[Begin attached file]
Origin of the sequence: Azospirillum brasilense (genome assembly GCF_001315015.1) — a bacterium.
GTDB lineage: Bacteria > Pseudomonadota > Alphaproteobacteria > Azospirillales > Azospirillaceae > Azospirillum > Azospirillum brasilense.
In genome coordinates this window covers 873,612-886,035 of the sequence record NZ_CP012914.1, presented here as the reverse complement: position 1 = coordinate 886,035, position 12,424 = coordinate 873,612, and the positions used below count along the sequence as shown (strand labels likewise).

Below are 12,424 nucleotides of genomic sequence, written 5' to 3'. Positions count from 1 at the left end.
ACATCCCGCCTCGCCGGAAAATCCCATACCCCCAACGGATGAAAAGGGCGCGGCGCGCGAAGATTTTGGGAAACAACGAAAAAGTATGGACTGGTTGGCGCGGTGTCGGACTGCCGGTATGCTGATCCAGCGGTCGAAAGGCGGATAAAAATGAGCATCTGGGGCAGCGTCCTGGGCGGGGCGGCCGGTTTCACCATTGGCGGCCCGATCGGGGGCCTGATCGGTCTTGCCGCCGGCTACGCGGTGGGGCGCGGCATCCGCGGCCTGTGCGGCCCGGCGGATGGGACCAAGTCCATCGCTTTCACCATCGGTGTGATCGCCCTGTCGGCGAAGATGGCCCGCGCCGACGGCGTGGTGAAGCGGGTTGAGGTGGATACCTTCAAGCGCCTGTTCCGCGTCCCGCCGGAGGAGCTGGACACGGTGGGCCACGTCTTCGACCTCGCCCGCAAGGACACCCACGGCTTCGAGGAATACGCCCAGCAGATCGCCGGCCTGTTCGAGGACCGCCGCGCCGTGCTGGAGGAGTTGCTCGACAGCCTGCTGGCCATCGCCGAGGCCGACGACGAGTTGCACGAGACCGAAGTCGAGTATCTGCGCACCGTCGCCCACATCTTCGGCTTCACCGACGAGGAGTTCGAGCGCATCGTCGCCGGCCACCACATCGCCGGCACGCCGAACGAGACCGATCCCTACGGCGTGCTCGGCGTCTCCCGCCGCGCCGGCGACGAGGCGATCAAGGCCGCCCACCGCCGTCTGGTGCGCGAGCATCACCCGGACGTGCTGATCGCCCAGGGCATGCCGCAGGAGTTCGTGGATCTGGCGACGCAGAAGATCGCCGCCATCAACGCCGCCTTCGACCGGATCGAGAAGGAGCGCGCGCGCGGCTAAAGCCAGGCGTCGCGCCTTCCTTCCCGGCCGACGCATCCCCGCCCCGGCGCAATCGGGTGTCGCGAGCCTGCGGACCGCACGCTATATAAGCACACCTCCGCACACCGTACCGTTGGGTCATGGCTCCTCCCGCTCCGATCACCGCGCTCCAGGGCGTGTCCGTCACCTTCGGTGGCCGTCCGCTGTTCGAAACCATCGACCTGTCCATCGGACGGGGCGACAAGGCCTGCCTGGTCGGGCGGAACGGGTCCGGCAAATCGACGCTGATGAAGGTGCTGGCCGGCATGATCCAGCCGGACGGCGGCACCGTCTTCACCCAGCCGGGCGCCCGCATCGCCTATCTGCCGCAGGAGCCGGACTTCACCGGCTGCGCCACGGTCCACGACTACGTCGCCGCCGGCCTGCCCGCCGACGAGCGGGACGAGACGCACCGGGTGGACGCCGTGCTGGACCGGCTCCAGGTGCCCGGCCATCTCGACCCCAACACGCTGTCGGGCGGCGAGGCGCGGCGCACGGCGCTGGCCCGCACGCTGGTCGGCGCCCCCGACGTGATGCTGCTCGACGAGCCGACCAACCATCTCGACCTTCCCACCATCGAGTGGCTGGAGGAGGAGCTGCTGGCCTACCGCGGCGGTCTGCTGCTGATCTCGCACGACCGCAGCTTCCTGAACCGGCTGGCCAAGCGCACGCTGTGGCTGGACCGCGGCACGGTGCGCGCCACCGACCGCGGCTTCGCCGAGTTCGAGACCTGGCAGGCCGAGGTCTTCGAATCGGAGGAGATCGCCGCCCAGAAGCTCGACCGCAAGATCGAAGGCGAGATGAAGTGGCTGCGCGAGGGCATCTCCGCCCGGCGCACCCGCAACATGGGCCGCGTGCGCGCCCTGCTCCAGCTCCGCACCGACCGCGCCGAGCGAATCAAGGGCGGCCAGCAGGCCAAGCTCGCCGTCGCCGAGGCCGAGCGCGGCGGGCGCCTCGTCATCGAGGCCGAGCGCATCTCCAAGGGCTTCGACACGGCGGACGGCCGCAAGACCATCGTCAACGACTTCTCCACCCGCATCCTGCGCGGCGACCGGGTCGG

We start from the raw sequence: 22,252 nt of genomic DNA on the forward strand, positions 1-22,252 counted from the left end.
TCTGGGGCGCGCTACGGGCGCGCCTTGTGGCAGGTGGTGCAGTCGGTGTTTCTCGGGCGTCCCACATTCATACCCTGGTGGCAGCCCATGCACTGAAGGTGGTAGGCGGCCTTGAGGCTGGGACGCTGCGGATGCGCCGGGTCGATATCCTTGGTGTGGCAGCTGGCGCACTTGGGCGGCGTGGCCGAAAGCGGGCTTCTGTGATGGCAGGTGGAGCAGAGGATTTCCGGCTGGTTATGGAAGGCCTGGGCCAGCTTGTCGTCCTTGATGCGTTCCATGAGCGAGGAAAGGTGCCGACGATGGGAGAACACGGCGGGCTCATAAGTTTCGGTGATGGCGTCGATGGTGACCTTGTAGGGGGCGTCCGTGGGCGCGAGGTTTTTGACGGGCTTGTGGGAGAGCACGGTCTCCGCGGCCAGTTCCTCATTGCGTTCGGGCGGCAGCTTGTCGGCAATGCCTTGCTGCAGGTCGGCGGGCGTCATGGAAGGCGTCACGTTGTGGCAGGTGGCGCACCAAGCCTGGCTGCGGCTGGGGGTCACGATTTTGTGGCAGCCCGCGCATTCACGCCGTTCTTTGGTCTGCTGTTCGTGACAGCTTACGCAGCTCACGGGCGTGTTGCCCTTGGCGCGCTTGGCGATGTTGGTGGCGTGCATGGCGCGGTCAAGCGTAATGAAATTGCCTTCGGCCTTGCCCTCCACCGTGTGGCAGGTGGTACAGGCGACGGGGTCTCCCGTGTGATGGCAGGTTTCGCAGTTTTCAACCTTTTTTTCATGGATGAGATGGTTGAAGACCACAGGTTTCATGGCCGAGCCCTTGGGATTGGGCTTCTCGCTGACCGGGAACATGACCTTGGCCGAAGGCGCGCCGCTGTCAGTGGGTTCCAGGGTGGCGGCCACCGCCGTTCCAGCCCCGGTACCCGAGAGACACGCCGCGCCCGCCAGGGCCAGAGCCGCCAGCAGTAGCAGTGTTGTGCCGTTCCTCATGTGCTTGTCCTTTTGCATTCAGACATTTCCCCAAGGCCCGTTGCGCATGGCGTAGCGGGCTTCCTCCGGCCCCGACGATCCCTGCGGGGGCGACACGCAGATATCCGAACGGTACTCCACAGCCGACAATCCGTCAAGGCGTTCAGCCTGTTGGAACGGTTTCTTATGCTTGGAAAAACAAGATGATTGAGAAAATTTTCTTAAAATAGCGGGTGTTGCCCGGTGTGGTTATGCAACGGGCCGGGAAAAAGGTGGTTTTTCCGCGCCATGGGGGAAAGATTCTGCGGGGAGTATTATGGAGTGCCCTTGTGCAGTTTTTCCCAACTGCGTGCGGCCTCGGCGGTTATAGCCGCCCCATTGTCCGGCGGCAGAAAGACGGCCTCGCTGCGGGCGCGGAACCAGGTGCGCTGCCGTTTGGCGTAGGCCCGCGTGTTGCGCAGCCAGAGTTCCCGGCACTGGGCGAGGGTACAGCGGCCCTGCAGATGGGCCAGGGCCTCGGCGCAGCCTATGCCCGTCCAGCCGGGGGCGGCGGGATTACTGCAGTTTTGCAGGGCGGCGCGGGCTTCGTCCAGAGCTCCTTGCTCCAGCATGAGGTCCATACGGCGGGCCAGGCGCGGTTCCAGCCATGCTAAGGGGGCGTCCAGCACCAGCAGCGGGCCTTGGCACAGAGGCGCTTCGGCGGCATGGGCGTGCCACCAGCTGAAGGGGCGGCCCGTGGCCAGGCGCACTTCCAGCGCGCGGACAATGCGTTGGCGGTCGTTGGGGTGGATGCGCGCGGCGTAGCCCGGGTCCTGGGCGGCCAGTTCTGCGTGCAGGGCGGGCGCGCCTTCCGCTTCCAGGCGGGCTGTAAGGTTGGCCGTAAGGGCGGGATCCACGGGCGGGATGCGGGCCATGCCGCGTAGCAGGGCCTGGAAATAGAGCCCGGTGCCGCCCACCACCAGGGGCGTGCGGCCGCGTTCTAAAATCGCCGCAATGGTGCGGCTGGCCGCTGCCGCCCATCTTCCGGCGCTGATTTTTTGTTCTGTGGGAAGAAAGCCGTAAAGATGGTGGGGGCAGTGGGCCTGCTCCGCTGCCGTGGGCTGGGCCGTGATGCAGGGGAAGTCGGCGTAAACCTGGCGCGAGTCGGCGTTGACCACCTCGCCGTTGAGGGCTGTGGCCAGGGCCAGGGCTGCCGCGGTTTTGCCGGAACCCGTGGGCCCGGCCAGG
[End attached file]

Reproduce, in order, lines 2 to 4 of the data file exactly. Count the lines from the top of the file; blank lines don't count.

GTDB lineage: Bacteria > Pseudomonadota > Alphaproteobacteria > Azospirillales > Azospirillaceae > Azospirillum > Azospirillum brasilense.
In genome coordinates this window covers 873,612-886,035 of the sequence record NZ_CP012914.1, presented here as the reverse complement: position 1 = coordinate 886,035, position 12,424 = coordinate 873,612, and the positions used below count along the sequence as shown (strand labels likewise).

Below are 12,424 nucleotides of genomic sequence, written 5' to 3'. Positions count from 1 at the left end.